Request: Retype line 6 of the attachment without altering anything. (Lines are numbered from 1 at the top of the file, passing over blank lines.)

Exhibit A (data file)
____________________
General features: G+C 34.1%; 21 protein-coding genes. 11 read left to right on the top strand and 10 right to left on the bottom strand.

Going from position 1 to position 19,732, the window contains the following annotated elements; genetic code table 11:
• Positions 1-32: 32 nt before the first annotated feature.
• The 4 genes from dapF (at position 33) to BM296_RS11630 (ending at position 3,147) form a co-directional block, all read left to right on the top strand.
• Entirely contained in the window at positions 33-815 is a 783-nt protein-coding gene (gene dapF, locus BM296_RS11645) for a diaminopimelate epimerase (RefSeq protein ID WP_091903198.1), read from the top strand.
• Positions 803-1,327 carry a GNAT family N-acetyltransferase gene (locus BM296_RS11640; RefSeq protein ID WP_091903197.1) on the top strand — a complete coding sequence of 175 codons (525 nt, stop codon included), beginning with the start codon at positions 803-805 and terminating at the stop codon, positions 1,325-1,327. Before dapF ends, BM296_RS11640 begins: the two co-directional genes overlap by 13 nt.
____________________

• Positions 803-1,327 carry a GNAT family N-acetyltransferase gene (locus BM296_RS11640; RefSeq protein ID WP_091903197.1) on the top strand — a complete coding sequence of 175 codons (525 nt, stop codon included), beginning with the start codon at positions 803-805 and terminating at the stop codon, positions 1,325-1,327. Before dapF ends, BM296_RS11640 begins: the two co-directional genes overlap by 13 nt.